South African authorities ban importation of Starlink kits as users face possible blackout

Michael Akuchie
Although Starlink is yet to secure an operational license, IT LEC found a workaround for its customers

The Independent Communications Authority of South Africa(ICASA), the country’s telecoms regulator, has ordered IT Lec to cease the importation of Starlink kits. It further demanded that the Northern Cape-based internet service provider (ISP) discontinue any active Starlink internet services to users in the country.

Although SpaceX, makers of Starlink, are yet to secure an operational license, IT LEC found a workaround for its customers. But now, the ISP has been warned to abandon this workaround in a strongly-worded notice by the ICASA.

IT LEC (Pty) Ltd should, within three days of receipt of this letter, stop and refrain [from] acquiring, distributing, and facilitating the sale of any Starlink products in South Africa, that will in any form provide satellite access to the Starlink services,” ICASA’s notice read in part.

Three weeks ago, Technext reported that South Africa was classified as a low-priority region for a potential Starlink launch. This is due to the high level of regulatory hurdles. However, this has not stopped some South Africans from experiencing the product’s revolutionary internet speed. 

IT Lec has been importing kits that facilitate Starlink’s roaming service into South Africa. Provided the user gets the duo of an antenna and a router, they can enjoy fast broadband internet. The kits reportedly cost R15,000. A monthly charge of R1,799 for the roaming service applies too.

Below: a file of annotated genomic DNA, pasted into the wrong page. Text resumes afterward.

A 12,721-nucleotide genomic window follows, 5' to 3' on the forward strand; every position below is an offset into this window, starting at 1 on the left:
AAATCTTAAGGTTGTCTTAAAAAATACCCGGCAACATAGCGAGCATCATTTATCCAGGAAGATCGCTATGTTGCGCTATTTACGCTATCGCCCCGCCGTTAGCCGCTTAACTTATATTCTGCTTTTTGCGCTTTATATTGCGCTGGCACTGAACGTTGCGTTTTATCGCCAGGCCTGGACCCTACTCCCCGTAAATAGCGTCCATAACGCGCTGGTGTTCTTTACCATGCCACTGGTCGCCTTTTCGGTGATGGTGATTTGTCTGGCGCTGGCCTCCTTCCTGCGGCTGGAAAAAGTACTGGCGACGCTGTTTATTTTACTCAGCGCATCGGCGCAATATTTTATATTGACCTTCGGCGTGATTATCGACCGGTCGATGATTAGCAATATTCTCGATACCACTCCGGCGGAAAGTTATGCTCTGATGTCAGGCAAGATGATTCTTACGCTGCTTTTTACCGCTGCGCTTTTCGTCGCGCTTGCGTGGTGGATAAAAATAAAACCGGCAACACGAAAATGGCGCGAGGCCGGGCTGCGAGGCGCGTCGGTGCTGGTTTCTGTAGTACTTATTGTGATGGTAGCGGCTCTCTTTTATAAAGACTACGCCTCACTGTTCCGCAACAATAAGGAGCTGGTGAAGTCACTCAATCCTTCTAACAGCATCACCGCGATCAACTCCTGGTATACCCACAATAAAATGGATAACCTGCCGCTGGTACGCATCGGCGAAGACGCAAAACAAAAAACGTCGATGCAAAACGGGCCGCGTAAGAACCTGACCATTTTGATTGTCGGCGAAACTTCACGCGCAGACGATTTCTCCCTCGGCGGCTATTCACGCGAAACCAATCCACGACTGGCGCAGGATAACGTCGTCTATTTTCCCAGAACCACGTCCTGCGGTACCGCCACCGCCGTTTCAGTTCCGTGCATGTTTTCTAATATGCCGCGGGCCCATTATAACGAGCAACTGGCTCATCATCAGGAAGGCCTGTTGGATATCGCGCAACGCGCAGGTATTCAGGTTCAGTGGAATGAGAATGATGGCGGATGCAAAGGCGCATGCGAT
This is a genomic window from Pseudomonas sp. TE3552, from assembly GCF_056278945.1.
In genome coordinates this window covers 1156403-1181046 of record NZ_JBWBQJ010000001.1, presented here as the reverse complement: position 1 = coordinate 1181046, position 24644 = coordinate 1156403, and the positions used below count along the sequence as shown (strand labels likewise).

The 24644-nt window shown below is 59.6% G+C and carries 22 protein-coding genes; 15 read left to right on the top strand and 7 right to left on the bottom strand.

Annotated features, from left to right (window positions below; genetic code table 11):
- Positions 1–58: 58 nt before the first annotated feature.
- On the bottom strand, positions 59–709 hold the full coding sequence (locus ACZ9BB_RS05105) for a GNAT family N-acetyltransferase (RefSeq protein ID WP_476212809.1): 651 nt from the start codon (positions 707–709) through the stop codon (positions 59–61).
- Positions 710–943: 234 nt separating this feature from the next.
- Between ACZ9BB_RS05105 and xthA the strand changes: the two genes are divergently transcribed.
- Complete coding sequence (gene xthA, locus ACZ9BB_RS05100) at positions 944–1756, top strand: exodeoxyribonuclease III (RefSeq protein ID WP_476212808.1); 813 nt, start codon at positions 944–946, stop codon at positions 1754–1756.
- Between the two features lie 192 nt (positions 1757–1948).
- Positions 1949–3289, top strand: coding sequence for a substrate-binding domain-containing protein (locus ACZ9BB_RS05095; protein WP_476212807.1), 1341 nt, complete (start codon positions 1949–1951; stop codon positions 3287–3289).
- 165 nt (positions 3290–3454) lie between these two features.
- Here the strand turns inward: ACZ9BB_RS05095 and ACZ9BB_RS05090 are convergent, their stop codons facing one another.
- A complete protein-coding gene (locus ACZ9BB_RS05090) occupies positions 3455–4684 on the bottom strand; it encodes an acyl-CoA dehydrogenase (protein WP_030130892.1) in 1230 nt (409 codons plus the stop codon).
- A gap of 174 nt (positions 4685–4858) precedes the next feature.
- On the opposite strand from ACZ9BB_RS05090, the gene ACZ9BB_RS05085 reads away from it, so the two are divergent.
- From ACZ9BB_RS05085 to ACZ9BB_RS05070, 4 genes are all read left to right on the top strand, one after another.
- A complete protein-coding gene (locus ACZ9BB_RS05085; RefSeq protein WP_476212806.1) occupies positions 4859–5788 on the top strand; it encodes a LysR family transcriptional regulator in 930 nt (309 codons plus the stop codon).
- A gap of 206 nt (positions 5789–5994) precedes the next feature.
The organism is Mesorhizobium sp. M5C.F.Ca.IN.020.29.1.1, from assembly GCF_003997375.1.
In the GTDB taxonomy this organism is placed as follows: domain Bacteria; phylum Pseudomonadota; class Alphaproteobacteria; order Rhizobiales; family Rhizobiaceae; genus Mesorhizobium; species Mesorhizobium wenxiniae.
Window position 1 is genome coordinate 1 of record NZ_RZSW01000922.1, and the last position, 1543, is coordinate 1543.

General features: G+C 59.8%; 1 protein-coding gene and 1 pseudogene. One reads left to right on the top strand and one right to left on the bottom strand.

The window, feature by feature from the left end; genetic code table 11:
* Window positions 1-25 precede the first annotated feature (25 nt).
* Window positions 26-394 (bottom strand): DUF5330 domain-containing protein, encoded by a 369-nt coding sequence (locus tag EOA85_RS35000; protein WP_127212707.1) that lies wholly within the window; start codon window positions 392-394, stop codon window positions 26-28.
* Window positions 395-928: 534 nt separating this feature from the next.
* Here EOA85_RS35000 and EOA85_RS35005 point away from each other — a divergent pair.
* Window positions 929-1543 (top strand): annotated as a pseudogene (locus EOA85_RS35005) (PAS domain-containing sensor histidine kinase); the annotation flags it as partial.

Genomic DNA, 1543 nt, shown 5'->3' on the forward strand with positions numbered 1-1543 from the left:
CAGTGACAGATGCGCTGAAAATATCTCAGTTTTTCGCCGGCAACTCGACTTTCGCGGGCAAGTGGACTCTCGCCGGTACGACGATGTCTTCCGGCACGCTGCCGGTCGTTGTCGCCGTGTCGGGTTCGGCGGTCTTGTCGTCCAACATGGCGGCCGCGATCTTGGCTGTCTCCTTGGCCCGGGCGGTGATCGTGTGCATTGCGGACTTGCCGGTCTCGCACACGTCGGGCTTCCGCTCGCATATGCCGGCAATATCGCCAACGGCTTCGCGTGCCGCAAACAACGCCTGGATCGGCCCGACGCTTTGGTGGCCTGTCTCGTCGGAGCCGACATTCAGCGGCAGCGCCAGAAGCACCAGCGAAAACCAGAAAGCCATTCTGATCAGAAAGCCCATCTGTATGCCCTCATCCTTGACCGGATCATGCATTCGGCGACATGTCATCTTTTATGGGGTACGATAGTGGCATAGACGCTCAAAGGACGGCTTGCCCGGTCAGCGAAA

Despite the ISP’s well-intentioned actions, the country’s regulator frowned heavily on the activity. It’s worth mentioning that ICASA had participated in discussions with IT Lec, but no good seemed to have come from that endeavour. 

Interestingly, South Africa looked set to welcome the satellite internet service last year. However,  its availability date was moved from 2022 to 2023 before SpaceX replaced it with the “Unknown” status. 

Starlink in Kenya

The delay is attributed to a requirement of the Electronic Communications Act. It states that at least 30% of a company seeking a telecoms license must be owned by members of historically-disadvantaged groups. Members include women, blacks, and the disabled. Given that SpaceX’s genealogy comprises various investment companies, it is a tricky affair. 

Read also: “Overpriced” Starlink outperforms other Nigerian ISPs with a median download speed of 110.8 Mbps in Q1 2023

Dawiw de Wet, the CEO of Q-KON Africa, believed that IT Lec has not committed any crime by importing Starlink kits. He further stated that Starlink manages a global constellation that would eventually reach every marker unless a certain territory doesn’t comply with its business companies. At that point, its services can be restricted. 

He then said, “The service will be available over the South African region unless prohibited by the Starlink operational directives.” 

Regarding the potential stoppage of the roaming services in South Africa, IT Lec found a way to keep the satellite internet on despite the order not to. It is worth mentioning that the ISP’s major customers live in rural areas, locations famous for having few broadband options. 

Given that the Northern Cape region is underpopulated, most of the telecom operators don’t see it as a place to channel sizable investments. It was no surprise that upon the entry of the roaming services, many customers had good things to say. 

Instead of discontinuing the service, the ISP redirected its buyers to a Mozambique-based company. It hopes to leverage Mozambique, a country where Starlink has been licensed, as a base for offering kits to other African countries lacking the product.  

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